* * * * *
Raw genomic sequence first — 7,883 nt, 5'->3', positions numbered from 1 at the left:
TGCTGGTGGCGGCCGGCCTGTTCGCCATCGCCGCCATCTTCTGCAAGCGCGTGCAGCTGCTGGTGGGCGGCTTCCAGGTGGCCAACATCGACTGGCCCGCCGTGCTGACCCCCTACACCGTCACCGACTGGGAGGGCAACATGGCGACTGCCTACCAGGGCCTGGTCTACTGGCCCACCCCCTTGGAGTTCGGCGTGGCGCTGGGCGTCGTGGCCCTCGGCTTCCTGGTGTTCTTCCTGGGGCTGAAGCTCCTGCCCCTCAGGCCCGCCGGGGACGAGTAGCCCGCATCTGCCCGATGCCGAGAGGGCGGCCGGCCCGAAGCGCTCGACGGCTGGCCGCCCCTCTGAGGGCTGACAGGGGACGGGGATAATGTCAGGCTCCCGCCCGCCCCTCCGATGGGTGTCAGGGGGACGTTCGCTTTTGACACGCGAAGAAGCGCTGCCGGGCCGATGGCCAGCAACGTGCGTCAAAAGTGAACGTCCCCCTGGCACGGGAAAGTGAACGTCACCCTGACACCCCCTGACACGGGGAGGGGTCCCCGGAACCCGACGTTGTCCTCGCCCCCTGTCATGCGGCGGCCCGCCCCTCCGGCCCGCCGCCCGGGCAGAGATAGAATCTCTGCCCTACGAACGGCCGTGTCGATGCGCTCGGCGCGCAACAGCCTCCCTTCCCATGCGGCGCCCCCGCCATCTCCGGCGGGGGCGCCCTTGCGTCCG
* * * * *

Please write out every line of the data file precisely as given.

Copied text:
Raw genomic sequence first — 7,883 nt, 5'->3', positions numbered from 1 at the left:
TGCTGGTGGCGGCCGGCCTGTTCGCCATCGCCGCCATCTTCTGCAAGCGCGTGCAGCTGCTGGTGGGCGGCTTCCAGGTGGCCAACATCGACTGGCCCGCCGTGCTGACCCCCTACACCGTCACCGACTGGGAGGGCAACATGGCGACTGCCTACCAGGGCCTGGTCTACTGGCCCACCCCCTTGGAGTTCGGCGTGGCGCTGGGCGTCGTGGCCCTCGGCTTCCTGGTGTTCTTCCTGGGGCTGAAGCTCCTGCCCCTCAGGCCCGCCGGGGACGAGTAGCCCGCATCTGCCCGATGCCGAGAGGGCGGCCGGCCCGAAGCGCTCGACGGCTGGCCGCCCCTCTGAGGGCTGACAGGGGACGGGGATAATGTCAGGCTCCCGCCCGCCCCTCCGATGGGTGTCAGGGGGACGTTCGCTTTTGACACGCGAAGAAGCGCTGCCGGGCCGATGGCCAGCAACGTGCGTCAAAAGTGAACGTCCCCCTGGCACGGGAAAGTGAACGTCACCCTGACACCCCCTGACACGGGGAGGGGTCCCCGGAACCCGACGTTGTCCTCGCCCCCTGTCATGCGGCGGCCCGCCCCTCCGGCCCGCCGCCCGGGCAGAGATAGAATCTCTGCCCTACGAACGGCCGTGTCGATGCGCTCGGCGCGCAACAGCCTCCCTTCCCATGCGGCGCCCCCGCCATCTCCGGCGGGGGCGCCCTTGCGTCCG